The carrier's sales and technical resources are being pushed to their limit as demand for company's broadband service push toward 200 percent over the corresponding period last year. Wholesale applications are also significantly higher, running at 165 percent of last year's levels.
"We sympathise with customers who are awaiting their installation, or who have been having difficulty getting through to our customer service centres, and thank them for their patience," said Telstra in statement released late yesterday.
Telstra said it had tripled the size of its field technician force and doubled the staff levels in its broadband call centres with more staff being re-trained on an ongoing basis to meet the demand.
However angry customers who contacted ZDNet Australia this week said they were still frustrated with the situation. Some customer's claimed that they had been waiting to be connected the service for over a month.
"When there's huge demand for a product obviously waiting times take longer," said Telstra's spokesperson.
Average connection times for BigPond ADSL are currently averaging 22 days for cable installations, 14 days for ADSL self-installation, and 16 days for professional ADSL installations -- the latter down marginally from its peak in early March of 18 days. That came shortly after Telstra announced its heftily discounted AU$29.95 broadband plan when sales increased 300 percent.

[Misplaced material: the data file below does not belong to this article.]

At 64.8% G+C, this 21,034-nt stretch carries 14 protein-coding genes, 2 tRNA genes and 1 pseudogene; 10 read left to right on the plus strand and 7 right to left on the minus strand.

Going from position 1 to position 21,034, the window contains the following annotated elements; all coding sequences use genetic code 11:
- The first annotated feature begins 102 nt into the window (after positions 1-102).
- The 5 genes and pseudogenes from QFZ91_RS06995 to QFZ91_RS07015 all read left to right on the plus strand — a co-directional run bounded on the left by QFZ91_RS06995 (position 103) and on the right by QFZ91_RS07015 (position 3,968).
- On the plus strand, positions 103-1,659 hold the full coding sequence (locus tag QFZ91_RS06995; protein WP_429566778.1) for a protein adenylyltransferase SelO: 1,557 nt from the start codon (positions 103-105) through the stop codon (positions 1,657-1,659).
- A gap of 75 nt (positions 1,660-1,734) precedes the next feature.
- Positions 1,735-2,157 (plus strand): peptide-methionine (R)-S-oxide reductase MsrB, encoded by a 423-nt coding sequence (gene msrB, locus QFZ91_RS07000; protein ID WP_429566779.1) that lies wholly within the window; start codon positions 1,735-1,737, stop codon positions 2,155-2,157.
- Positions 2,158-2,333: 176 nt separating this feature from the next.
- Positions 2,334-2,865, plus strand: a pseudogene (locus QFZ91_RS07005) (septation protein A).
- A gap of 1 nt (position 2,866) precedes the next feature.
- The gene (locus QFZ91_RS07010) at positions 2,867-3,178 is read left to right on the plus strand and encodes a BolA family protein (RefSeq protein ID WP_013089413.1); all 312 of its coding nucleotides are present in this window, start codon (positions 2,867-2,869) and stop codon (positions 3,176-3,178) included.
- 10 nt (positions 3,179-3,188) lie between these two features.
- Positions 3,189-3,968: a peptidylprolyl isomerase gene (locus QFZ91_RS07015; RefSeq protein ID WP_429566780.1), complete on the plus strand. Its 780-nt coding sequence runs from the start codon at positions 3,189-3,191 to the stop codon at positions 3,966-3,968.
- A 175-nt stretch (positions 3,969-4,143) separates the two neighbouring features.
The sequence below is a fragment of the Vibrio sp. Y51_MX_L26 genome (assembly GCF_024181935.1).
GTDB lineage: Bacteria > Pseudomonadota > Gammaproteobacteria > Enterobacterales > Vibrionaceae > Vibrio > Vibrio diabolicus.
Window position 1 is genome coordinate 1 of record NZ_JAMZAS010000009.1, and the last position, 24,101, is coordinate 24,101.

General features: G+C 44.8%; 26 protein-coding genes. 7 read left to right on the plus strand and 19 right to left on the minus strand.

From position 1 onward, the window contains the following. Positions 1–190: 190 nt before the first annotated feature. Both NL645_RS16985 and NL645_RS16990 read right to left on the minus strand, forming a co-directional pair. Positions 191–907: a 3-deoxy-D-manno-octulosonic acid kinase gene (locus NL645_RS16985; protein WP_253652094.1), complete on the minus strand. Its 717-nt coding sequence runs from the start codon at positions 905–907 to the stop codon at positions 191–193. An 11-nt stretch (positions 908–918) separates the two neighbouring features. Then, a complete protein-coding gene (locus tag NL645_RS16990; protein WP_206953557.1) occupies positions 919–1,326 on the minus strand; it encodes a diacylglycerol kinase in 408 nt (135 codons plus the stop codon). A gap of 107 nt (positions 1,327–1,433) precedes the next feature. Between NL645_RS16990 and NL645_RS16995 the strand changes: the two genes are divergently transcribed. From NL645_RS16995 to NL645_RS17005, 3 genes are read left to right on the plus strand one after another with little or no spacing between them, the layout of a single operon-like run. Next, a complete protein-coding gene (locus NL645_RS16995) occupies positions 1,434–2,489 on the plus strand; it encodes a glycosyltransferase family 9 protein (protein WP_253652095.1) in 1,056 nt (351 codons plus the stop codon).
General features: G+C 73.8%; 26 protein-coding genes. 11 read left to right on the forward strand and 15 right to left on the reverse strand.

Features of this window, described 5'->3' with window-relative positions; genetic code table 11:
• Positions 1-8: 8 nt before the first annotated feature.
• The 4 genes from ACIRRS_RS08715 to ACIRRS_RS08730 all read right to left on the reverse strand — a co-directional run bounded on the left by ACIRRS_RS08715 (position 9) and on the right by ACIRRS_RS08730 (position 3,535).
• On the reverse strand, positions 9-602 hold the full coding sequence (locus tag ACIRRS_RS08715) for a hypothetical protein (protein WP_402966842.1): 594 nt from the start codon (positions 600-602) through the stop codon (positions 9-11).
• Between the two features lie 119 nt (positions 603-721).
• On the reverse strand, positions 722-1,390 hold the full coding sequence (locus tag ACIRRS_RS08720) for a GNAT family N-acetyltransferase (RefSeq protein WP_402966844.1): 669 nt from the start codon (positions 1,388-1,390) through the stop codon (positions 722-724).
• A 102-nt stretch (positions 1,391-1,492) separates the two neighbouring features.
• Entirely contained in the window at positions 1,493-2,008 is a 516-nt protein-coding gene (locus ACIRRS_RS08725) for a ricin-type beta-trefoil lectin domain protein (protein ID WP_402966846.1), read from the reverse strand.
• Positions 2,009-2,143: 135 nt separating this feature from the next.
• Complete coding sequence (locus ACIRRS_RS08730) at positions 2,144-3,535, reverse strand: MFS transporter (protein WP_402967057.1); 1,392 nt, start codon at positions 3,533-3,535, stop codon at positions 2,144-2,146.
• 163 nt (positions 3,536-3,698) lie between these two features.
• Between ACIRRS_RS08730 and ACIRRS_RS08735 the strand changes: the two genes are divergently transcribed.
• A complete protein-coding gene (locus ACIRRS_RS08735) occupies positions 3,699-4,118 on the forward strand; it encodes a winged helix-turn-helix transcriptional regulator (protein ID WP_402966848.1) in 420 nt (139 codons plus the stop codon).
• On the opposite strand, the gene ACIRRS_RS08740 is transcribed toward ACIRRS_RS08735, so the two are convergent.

According to BigPond, corresponding statistics six months ago showed average installation times were 12, eight and 13 days, respectively, but the carrier did not provide statistics to compare demand levels.
However, customers claim that lack of responsiveness on the part of the ISP's is behind their ire.
"Telstra refuses to even answer calls," said one customer who placed his application for the service early in March.
Telstra said that 90 percent of calls to BigPond's sales operation were being answered in under a minute. However, customers enquiring after the progress of their applications are being turned away by recorded messages.
"The alternative is to leave these people hanging on the line and we think that its probably less inconvenient to be requested to call back later than to be left there for a much longer period," said a spokesperson for Telstra.